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5.1.1 Chemical Abundance of IZw18

The first estimate of the metallicity of IZw18 came from Searle and Sargent (1972) who showed that the oxygen abundance was below one tenth of solar, while the He abundance appeared to be normal. Alloin et al. (1978) derived 12 + log(O/H) = 7.2, which is close to most recent determinations, in particular by Izotov and Thuan (1999) who give 12 + log(O/H) = 7.18, or 1/50 of the Sun. Values of O/H in the range 1/30 to 1/60 of the solar value have been quoted over the last 20 years. The oxygen abundance seems to be constant, within the errors, over the optical face of the galaxy (e.g. Skillman and Kennicutt 1993, Vilchez and Iglesias-Páramo 1998, Legrand et al. 1999).

C/O was first derived by Dufour et al. (1988) who found [C/O] = -0.27 from IUE and ground based optical observations, an unexpectedly high value: higher than [C/O] in dwarfs like the LMC, indicating that the chemistry in IZw18 is anomalous. This value was later revised down by Dufour and Hester (1990) to [C/O] = -0.5. Garnett et al. (1995) used the Faint Object Spectrograph (FOS) on HST but only got a lower limit [C/O] > -1.3. Later, they re-observed IZw18 with the FOS and found [C/O] = -0.63 and -0.56 for the north-west (NW) and south-east (SE) regions respectively (Garnett et al. 1997). These values are again rather high when compared to other metal-poor dwarfs and Garnett et al. (1997) proposed that a carbon enrichment from an intermediate age population had occurred previous to the current star formation burst. Recently, Izotov and Thuan (1999) reanalysed the HST data by Garnett et al. (1997), now finding [C/O] = -0.77 and -0.74 for the NW and SE regions respectively. Their lower C/O follows mainly from a higher adopted electron temperature based on new ground based spectra. Izotov and Thuan (1999) also found indications of a temperature gradient, giving rise to the apparent abundance difference between the NW and SE components. These last [C/O] values for IZw18 follow nicely the trend for other very metal-poor galaxies (see Fig. 4). However, the fact that the [C/O] determination has changed so much with time is of course not satisfying. Hence the new value adopted by Izotov and Thuan (1999) should perhaps not be taken at face value since part of their disagreement with other authors might be associated with the imperfect match between HST and ground based apertures. A deep HST UV+optical spectrum with a single instrument like STIS could resolve this issue.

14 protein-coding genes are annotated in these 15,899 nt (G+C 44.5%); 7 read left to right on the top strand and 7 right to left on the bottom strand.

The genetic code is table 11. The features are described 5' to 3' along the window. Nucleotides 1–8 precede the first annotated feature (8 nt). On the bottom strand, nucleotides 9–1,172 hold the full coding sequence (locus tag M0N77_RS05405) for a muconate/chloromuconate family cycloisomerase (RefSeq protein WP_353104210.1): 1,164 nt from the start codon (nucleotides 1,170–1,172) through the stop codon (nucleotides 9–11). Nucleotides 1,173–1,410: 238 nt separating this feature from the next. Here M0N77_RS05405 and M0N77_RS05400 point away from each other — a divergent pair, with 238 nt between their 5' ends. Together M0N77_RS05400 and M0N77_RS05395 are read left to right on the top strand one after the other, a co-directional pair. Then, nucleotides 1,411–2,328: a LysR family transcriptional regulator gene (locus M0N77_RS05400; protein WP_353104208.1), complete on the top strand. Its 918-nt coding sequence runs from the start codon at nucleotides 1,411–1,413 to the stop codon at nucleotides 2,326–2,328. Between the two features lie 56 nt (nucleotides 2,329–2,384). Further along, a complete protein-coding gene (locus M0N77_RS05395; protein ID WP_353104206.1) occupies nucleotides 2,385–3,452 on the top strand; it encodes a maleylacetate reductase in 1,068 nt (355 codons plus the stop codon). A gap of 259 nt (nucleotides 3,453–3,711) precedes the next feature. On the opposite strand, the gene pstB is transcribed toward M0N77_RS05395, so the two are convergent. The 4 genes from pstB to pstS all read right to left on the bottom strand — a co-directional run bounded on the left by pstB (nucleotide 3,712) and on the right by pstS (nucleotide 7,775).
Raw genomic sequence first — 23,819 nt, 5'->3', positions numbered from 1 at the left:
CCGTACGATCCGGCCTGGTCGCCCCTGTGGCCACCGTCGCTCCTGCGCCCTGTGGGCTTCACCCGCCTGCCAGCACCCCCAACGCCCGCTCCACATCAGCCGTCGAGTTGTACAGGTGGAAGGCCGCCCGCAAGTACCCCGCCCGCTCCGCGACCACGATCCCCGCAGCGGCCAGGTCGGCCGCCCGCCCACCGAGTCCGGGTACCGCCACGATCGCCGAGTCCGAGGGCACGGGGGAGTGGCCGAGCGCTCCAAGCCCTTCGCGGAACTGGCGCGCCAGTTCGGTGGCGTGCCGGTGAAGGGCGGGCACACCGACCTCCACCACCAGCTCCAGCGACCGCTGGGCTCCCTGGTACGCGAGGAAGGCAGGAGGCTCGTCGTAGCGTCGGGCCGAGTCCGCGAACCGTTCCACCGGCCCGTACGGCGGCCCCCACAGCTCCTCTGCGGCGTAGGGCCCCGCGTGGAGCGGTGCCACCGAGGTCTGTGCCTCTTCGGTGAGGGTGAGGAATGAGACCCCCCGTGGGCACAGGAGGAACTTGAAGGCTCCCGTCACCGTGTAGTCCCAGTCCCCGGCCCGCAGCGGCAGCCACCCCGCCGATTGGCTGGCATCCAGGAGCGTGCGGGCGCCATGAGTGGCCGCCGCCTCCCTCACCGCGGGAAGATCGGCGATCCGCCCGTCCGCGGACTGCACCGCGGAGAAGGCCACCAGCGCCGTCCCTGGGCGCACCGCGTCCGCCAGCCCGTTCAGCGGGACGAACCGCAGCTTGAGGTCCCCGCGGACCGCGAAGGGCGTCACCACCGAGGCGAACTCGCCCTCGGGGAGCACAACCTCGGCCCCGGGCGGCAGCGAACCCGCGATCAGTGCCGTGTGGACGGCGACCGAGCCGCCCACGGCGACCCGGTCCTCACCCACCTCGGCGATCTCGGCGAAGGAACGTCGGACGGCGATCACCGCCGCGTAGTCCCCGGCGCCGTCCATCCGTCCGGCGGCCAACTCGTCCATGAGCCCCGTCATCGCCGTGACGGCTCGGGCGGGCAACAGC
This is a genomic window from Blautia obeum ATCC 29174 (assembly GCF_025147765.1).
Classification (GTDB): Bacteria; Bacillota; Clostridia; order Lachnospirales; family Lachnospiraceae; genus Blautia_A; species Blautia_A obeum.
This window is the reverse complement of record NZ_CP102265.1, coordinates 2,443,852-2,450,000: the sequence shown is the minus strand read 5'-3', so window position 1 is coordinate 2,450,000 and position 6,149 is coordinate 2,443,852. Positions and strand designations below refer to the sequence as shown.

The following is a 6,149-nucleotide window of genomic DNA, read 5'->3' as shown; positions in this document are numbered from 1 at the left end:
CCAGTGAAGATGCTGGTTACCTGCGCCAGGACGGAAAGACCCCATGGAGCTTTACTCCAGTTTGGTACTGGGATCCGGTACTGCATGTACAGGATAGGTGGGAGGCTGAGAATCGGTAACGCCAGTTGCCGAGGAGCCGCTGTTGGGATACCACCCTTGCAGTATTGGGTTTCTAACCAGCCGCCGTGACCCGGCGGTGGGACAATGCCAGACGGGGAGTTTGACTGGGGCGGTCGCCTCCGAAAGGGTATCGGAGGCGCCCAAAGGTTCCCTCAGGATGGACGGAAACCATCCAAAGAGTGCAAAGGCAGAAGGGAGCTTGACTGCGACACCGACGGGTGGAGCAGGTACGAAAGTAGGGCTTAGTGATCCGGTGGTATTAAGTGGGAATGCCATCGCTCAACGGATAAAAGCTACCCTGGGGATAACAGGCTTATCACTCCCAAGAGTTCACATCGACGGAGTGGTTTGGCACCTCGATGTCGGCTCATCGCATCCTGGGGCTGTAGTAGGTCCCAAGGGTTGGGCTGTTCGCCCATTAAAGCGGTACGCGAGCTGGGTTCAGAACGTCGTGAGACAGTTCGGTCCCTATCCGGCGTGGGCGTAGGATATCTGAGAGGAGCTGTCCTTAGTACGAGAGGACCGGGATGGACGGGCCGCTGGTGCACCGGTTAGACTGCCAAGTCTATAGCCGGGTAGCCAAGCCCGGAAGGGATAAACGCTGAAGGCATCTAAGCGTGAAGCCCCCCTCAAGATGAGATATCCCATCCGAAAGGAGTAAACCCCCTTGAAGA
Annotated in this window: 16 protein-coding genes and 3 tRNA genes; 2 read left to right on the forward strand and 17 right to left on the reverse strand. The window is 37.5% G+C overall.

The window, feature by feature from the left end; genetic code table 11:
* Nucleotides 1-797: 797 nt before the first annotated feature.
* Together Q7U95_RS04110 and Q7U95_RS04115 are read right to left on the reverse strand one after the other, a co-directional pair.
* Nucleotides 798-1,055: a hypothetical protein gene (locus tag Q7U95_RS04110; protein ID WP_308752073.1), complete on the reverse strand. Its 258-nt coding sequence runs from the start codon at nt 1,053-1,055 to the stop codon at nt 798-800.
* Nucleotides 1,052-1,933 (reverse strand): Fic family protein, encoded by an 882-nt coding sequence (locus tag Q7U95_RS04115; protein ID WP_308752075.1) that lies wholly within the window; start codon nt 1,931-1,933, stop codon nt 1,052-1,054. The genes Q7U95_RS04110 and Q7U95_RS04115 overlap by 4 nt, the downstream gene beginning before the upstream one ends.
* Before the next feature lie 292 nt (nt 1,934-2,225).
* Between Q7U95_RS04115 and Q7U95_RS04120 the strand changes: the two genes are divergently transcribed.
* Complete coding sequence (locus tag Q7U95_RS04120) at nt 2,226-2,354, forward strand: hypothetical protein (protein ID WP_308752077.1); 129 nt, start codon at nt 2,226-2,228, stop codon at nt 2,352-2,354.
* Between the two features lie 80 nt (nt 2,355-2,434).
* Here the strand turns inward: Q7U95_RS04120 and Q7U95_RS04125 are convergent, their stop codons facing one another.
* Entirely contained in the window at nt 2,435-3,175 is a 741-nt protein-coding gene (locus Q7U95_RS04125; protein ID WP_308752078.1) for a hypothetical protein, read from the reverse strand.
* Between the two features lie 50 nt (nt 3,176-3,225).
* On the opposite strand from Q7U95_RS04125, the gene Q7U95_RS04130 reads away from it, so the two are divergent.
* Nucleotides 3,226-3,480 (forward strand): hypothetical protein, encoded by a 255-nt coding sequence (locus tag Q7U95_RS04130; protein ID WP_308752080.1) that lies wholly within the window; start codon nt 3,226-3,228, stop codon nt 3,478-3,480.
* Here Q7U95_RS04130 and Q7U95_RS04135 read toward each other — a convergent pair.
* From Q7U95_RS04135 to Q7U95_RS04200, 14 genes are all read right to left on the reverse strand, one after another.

Similar problems were encountered with the study of the nitrogen to oxygen ratio in IZw18 that first yielded lower limits until Dufour et al. (1988) were able to derive [N/O] = -1.36. Izotov and Thuan (1999) recentlyderived a lower [N/O] of -1.60 in perfect agreement with their overall trend that [N/O] stays constant at low [O/H] in metal-poor galaxies, contrary to previous findings (see Fig. 4). The helium abundance of IZw18 has been a concern for some time. Its value is of special importance for deriving the primordial helium abundance, since IZw18 has the lowest known ISM heavy element abundance of galaxies. Searle and Sargent (1972) found a rather normal He abundance, that later was revised down, e.g. Y = 0.21 (Davidson and Kinman 1985), and Y = 0.226 (Pagel et al. 1992). These values were rather low in view of the standard big bang nucleosynthesis (SBBN) theory. Izotov and Thuan (1998a, b) find Y = 0.242, in comfortable agreement with SBBN.

Kunth et al. (1994) attempted to measure the oxygen abundance in the neutral gas cloud surrounding IZw18 by using UV absorption lines, observed with the GHRS onboard HST. They found that the oxygen abundance could be as low as 1/1000 of the solar value, indicating near pristine gas with abundances lower than what is found in QSO absorption line systems. However the use of saturated lines was criticised by Pettini and Lipman (1995). Van Zee et al. (1998) argue that the H I velocity dispersion together with the measured OI line of Kunth et al. (1994) imply an oxygen abundance geq 1/60 of the solar value, suggesting that the chemical enrichment products are well mixed.

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